How are women portrayed in Television today? Essay
Television has been a leading medium of communication since the middle of last century. And portrayal of women in Television has been consistent with the broader agenda of patriarchal social order. Day-time programming such as soap-operas are exclusively produced with a female audience in mind and they show the trials and triumphs of women (mostly housewives) in their interpersonal relations with men (usually husbands). Here, women are generally shown to play the role of a ‘good’ homemaker and a ‘good’ consumer of household goods. By narrowing down the discourse to only these aspects of a woman’s life, such programs help propagate a social order that suits corporate and elite interests. And the advertisements that are embedded during the programs promote and encourage women to adopt similar lifestyles and attitudes. Female characters in these programs are almost always pretty and homely. Women with disabilities, those who are over-weight and from ethnic minorities are under-represented; a phenomenon which is responsible for perpetrating the white ideals of female beauty.
The programs during prime-time and late-night changes in character, as they are directed to a much broader audience. But the portrayal of women largely remains consistent throughout television. And the messages internalized by unsuspecting female audience is in large measure responsible for ailments such as bulimia, anorexia, etc. They also promote unhealthy trends such as body-piercing – some of it performed in sensitive areas such as eyelids, tongue and even genitalia). In sum, the portrayal of women in Television (as also in other popular mediums of communication and entertainment) tend to promote male-domination of society while also promoting consumerist impulses in the audience.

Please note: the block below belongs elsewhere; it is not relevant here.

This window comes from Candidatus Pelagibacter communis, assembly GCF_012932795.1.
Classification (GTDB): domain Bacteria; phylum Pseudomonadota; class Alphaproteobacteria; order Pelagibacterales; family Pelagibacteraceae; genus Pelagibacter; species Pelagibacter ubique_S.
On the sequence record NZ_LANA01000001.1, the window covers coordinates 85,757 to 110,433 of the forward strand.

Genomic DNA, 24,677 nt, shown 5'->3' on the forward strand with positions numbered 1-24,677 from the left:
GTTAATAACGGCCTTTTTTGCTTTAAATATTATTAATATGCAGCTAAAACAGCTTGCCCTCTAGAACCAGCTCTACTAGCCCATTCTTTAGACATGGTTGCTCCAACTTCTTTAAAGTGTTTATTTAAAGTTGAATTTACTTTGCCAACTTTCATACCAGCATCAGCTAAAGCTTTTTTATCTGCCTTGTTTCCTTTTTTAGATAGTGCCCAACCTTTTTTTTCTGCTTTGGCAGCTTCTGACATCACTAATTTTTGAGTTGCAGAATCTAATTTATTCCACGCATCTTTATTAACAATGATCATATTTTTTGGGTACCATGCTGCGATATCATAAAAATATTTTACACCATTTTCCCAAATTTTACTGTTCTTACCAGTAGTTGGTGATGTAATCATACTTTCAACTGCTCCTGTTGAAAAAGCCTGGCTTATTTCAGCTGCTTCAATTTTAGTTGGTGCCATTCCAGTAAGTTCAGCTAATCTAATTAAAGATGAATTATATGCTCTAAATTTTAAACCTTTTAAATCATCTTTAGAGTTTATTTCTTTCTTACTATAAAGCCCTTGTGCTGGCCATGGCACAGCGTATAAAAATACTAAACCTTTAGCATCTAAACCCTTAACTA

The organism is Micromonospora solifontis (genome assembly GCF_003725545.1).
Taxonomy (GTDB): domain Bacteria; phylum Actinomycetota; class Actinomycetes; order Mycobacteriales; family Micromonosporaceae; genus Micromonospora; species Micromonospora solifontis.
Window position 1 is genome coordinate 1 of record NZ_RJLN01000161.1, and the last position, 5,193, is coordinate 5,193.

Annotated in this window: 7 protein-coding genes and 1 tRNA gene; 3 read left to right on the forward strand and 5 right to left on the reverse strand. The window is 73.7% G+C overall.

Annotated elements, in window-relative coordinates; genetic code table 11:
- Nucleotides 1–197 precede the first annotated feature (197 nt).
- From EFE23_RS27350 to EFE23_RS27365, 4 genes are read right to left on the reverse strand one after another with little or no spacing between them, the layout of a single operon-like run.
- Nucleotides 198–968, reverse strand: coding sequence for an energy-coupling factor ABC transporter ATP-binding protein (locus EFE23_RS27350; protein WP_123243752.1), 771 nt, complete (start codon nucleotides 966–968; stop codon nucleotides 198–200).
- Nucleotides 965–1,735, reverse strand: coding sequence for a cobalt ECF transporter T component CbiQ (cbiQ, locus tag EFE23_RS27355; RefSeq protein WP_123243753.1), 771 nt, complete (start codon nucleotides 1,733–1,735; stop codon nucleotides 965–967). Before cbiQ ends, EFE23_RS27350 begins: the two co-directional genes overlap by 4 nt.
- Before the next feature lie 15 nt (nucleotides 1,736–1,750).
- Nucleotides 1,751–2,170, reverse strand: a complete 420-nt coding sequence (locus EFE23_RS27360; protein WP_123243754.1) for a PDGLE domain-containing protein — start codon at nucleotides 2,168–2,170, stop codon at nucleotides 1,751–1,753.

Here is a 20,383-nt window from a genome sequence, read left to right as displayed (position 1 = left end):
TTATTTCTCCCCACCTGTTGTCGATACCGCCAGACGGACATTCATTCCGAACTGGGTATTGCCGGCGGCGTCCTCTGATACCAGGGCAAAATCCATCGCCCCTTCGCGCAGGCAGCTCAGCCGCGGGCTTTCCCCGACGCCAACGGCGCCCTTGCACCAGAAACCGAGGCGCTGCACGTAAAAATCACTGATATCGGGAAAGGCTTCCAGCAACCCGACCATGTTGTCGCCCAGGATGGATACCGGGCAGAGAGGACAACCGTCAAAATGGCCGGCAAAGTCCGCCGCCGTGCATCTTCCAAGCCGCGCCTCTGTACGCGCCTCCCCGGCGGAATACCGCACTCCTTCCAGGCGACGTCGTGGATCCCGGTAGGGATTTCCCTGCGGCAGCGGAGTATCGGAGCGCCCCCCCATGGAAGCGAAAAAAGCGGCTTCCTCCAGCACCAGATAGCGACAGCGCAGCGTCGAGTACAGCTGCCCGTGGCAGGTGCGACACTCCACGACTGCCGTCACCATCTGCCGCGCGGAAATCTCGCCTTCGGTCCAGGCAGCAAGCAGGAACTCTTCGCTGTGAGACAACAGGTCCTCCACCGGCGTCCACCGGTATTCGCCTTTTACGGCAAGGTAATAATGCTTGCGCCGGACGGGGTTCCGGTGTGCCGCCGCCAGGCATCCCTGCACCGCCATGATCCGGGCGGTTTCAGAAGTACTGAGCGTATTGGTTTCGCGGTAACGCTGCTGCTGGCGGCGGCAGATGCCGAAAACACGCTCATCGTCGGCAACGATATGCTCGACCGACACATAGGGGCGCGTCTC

Firstly, despite several rights won over by women, our society is largely a patriarchal one. The most important offices of cultural institutions are still disproportionately occupied by men. And since these influential men tend to be drawn from an elite group of Caucasians, it is inevitable that their idea of beauty and appeal is imposed on cultural content. While it is true that men prefer and desire certain body features of women; but what is hardly noted is whether women agree with this. To the contrary, due to their powerlessness to change the situation, women seem to assent to the imposed cultural norms of bodily beauty. Without this sort of socio-cultural conditioning, it is very likely that more women would be happy with the bodies they’ve got and think of themselves as beautiful. Instead, what we’ve got now is a long list of psychosomatic disorders suffered by women that are born out of obsession with the body, including bulimia nervosa, anorexia, etc.
Secondly, consistent with the order of power within a patriarchal system, by focussing mostly on how to sculpt their bodies, women are subjugating their power to contest male domination. In other words, the energy and effort that they could channel toward achieving more equality with men are being diverted away toward maintaining certain body features that men find attractive. This way women are made to undermine their emancipation and challenge the patriarchal orthodoxy. Hence, women’s despair with their bodies serves a two-fold function in maintaining patriarchal control over society.